Wayne Hambrick worked a couple of jobs after a back injury ended his career in the Marines. But he hadn’t found what he was looking for – until he got a position working outside in sometimes difficult conditions with long hours.
Hambrick joined the Marines when he was 21. It happened to be a natural fit, with plenty of his relatives having served in the military, including a grandfather who was a POW in Korea.
Eventually Hambrick went to sniper school and served as a team leader in three deployments, two in Iraq, one in Afghanistan. A broken back led to a medical discharge. So Hambrick and his wife, Leslie, also a Marine veteran, moved back to his hometown of Fairfield, Ohio, outside Cincinnati. Hambrick tried to figure what was next.
He found work in construction and then landed a job at the phone company as a fiber technician. In two years, he was promoted to management, but a desk job wasn’t for him.
“As crazy as the military is, you miss it because of the family and camaraderie,” he said. “Everybody is on the same page. Everybody understands you.”
He had heard from friends that Duke Energy was a great place to work. “I love being outside, I love to work and (Duke Energy) is there to take care of people.”
Hambrick joined Duke Energy in June as a groundperson. “For the lineman side of (Duke Energy), it works like the military – just a little more relaxed,” he said. “Everybody is like, ‘Let’s go knock this out.’”
The company has over 2,200 veterans on staff, making up 8 percent of the workforce, and continues to recruit transitioning service members, guard and reservists.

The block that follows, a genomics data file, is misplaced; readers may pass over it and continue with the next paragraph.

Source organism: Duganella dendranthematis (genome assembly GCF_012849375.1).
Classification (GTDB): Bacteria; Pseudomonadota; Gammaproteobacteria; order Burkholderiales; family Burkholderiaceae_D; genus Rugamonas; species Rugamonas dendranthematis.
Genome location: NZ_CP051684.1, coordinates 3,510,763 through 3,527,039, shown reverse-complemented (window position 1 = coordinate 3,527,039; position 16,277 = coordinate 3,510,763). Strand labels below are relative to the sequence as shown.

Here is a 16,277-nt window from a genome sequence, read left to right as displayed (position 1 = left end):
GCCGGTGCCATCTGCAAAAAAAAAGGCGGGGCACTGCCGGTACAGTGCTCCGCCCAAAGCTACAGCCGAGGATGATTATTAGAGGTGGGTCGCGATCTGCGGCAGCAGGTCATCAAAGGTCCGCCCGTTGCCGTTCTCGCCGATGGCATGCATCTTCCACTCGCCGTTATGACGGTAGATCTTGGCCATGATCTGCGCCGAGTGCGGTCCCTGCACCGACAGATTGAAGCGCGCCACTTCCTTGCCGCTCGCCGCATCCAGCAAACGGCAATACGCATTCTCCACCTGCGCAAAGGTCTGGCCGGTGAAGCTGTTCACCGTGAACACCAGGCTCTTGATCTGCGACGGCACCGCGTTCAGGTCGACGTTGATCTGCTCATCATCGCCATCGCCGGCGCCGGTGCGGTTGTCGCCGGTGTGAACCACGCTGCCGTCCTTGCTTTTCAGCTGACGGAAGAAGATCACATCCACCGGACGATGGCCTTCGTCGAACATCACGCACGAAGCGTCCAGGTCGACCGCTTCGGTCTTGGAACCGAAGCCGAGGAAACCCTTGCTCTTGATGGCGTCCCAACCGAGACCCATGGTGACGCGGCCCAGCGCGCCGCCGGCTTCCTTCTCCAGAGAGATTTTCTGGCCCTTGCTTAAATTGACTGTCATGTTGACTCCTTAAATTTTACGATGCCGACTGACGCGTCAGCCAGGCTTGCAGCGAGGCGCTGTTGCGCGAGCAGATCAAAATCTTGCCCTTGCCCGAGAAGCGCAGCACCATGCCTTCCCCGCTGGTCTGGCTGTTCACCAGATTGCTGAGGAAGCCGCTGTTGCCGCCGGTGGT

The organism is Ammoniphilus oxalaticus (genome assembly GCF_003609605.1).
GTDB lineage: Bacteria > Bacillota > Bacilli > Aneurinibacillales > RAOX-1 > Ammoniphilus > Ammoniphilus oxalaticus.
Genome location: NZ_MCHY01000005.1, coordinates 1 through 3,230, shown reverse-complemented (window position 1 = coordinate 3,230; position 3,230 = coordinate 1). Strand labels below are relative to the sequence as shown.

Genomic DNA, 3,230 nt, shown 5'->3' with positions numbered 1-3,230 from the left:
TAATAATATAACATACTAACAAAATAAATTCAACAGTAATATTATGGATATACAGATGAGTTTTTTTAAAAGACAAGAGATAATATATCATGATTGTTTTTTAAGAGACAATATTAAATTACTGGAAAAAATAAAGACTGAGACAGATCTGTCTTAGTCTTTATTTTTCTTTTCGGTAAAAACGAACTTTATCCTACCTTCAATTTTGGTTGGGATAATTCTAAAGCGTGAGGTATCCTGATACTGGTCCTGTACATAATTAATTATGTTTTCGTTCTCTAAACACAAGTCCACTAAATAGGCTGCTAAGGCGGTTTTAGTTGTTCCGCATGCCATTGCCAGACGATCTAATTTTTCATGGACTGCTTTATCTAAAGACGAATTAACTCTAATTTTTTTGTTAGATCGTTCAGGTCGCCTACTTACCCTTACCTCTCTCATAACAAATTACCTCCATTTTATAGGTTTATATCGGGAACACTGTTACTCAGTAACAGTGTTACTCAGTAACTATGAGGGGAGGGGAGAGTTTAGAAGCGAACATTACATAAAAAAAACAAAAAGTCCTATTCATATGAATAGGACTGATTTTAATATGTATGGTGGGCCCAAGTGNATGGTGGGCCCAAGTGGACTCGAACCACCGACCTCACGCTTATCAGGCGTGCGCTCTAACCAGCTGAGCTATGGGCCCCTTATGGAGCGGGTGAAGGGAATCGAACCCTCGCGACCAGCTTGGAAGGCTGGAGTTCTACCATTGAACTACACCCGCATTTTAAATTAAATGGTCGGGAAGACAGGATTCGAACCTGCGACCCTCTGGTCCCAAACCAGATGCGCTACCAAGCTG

“Duke Energy takes pride in hiring veterans for what they bring to the team,” said Bennie Anderson, senior recruiting specialist and Army veteran. “The military talent and characteristic traits align with the culture and values of our organization.”
In addition to lineworker jobs, Anderson has found veterans – and their spouses, whom he also recruits – make good fits in other positions, such as nuclear engineering, cybersecurity, customer service. Once at the company, veterans can find support in the employee resource group Together We Stand. The company also has a military leave policy that supports employees in the National Guard and Reserves.
Those initiatives earned Duke Energy the 2018 Secretary of Defense Employer Support Freedom Award.
Hambrick’s supervisor, Luis Amaya, said Hambrick is “a go-getter. He doesn’t like to sit around; he always wants to be active and involved.”
If Hambrick had any doubts that the day-to-day work paralleled his military experience, he was reminded just a couple of months into the job when the company deployed him to Wilmington, N.C., to help with Hurricane Florence storm restoration. For 13 days, he worked 16 hours on, eight hours off. Just a few weeks later, he traveled to central North Carolina after Tropical Storm Michael, working the same hours for eight days.
The tough work hasn’t let up now that he’s back in Ohio.
Wife Leslie misses her husband with his around-the-clock shifts, but she’s thrilled he has found the right fit.
“The funny thing, especially with Marines, it doesn’t matter how many years you did, you really don’t change when you leave the military,” she said. “It’s a very difficult transition. … Wayne is so much happier now; it’s more of a military-type environment.”
Hambrick intends to stick with training in hopes of becoming a lineworker. And one day, he said, he wouldn’t mind helping fellow veterans find the perfect civilian job, just like he did.